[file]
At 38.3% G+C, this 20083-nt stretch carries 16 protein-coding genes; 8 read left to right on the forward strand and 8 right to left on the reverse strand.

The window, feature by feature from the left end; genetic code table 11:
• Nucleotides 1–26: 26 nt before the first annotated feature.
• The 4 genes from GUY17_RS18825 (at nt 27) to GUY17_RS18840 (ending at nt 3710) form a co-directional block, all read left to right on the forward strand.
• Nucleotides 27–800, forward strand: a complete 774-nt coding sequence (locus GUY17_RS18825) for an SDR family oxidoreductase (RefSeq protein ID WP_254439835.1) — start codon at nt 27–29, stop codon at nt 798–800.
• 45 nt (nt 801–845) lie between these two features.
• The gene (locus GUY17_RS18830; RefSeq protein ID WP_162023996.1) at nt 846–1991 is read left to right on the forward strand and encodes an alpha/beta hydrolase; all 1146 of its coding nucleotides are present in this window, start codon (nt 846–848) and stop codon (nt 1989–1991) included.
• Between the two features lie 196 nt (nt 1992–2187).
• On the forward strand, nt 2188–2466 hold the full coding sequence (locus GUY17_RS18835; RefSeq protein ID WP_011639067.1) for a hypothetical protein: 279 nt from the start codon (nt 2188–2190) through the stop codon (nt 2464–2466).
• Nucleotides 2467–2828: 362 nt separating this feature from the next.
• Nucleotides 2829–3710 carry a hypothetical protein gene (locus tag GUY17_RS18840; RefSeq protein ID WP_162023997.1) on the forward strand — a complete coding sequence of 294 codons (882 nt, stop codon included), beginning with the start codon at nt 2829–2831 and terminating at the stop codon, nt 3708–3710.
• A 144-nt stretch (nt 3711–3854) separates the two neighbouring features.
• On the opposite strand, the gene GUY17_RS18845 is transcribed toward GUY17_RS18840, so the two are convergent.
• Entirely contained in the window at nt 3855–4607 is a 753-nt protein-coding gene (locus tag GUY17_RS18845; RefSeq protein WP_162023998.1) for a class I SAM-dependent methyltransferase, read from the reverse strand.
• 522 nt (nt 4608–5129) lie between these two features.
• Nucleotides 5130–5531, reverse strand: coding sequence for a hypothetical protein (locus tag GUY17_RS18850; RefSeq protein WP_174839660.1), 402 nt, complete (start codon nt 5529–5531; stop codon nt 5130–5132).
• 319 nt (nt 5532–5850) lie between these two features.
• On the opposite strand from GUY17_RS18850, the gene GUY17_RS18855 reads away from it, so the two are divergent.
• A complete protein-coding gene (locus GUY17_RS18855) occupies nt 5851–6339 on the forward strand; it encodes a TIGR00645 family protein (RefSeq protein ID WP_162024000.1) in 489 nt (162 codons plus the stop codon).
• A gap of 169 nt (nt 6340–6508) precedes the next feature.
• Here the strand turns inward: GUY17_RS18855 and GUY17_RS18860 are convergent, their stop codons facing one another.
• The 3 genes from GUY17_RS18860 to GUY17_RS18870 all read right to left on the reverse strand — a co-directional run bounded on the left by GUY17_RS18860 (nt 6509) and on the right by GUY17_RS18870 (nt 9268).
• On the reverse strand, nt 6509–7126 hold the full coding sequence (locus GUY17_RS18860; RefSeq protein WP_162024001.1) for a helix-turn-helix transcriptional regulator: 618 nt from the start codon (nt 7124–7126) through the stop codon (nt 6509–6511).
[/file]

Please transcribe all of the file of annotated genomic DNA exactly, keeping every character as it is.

At 38.3% G+C, this 20083-nt stretch carries 16 protein-coding genes; 8 read left to right on the forward strand and 8 right to left on the reverse strand.

The window, feature by feature from the left end; genetic code table 11:
• Nucleotides 1–26: 26 nt before the first annotated feature.
• The 4 genes from GUY17_RS18825 (at nt 27) to GUY17_RS18840 (ending at nt 3710) form a co-directional block, all read left to right on the forward strand.
• Nucleotides 27–800, forward strand: a complete 774-nt coding sequence (locus GUY17_RS18825) for an SDR family oxidoreductase (RefSeq protein ID WP_254439835.1) — start codon at nt 27–29, stop codon at nt 798–800.
• 45 nt (nt 801–845) lie between these two features.
• The gene (locus GUY17_RS18830; RefSeq protein ID WP_162023996.1) at nt 846–1991 is read left to right on the forward strand and encodes an alpha/beta hydrolase; all 1146 of its coding nucleotides are present in this window, start codon (nt 846–848) and stop codon (nt 1989–1991) included.
• Between the two features lie 196 nt (nt 1992–2187).
• On the forward strand, nt 2188–2466 hold the full coding sequence (locus GUY17_RS18835; RefSeq protein ID WP_011639067.1) for a hypothetical protein: 279 nt from the start codon (nt 2188–2190) through the stop codon (nt 2464–2466).
• Nucleotides 2467–2828: 362 nt separating this feature from the next.
• Nucleotides 2829–3710 carry a hypothetical protein gene (locus tag GUY17_RS18840; RefSeq protein ID WP_162023997.1) on the forward strand — a complete coding sequence of 294 codons (882 nt, stop codon included), beginning with the start codon at nt 2829–2831 and terminating at the stop codon, nt 3708–3710.
• A 144-nt stretch (nt 3711–3854) separates the two neighbouring features.
• On the opposite strand, the gene GUY17_RS18845 is transcribed toward GUY17_RS18840, so the two are convergent.
• Entirely contained in the window at nt 3855–4607 is a 753-nt protein-coding gene (locus tag GUY17_RS18845; RefSeq protein WP_162023998.1) for a class I SAM-dependent methyltransferase, read from the reverse strand.
• 522 nt (nt 4608–5129) lie between these two features.
• Nucleotides 5130–5531, reverse strand: coding sequence for a hypothetical protein (locus tag GUY17_RS18850; RefSeq protein WP_174839660.1), 402 nt, complete (start codon nt 5529–5531; stop codon nt 5130–5132).
• 319 nt (nt 5532–5850) lie between these two features.
• On the opposite strand from GUY17_RS18850, the gene GUY17_RS18855 reads away from it, so the two are divergent.
• A complete protein-coding gene (locus GUY17_RS18855) occupies nt 5851–6339 on the forward strand; it encodes a TIGR00645 family protein (RefSeq protein ID WP_162024000.1) in 489 nt (162 codons plus the stop codon).
• A gap of 169 nt (nt 6340–6508) precedes the next feature.
• Here the strand turns inward: GUY17_RS18855 and GUY17_RS18860 are convergent, their stop codons facing one another.
• The 3 genes from GUY17_RS18860 to GUY17_RS18870 all read right to left on the reverse strand — a co-directional run bounded on the left by GUY17_RS18860 (nt 6509) and on the right by GUY17_RS18870 (nt 9268).
• On the reverse strand, nt 6509–7126 hold the full coding sequence (locus GUY17_RS18860; RefSeq protein WP_162024001.1) for a helix-turn-helix transcriptional regulator: 618 nt from the start codon (nt 7124–7126) through the stop codon (nt 6509–6511).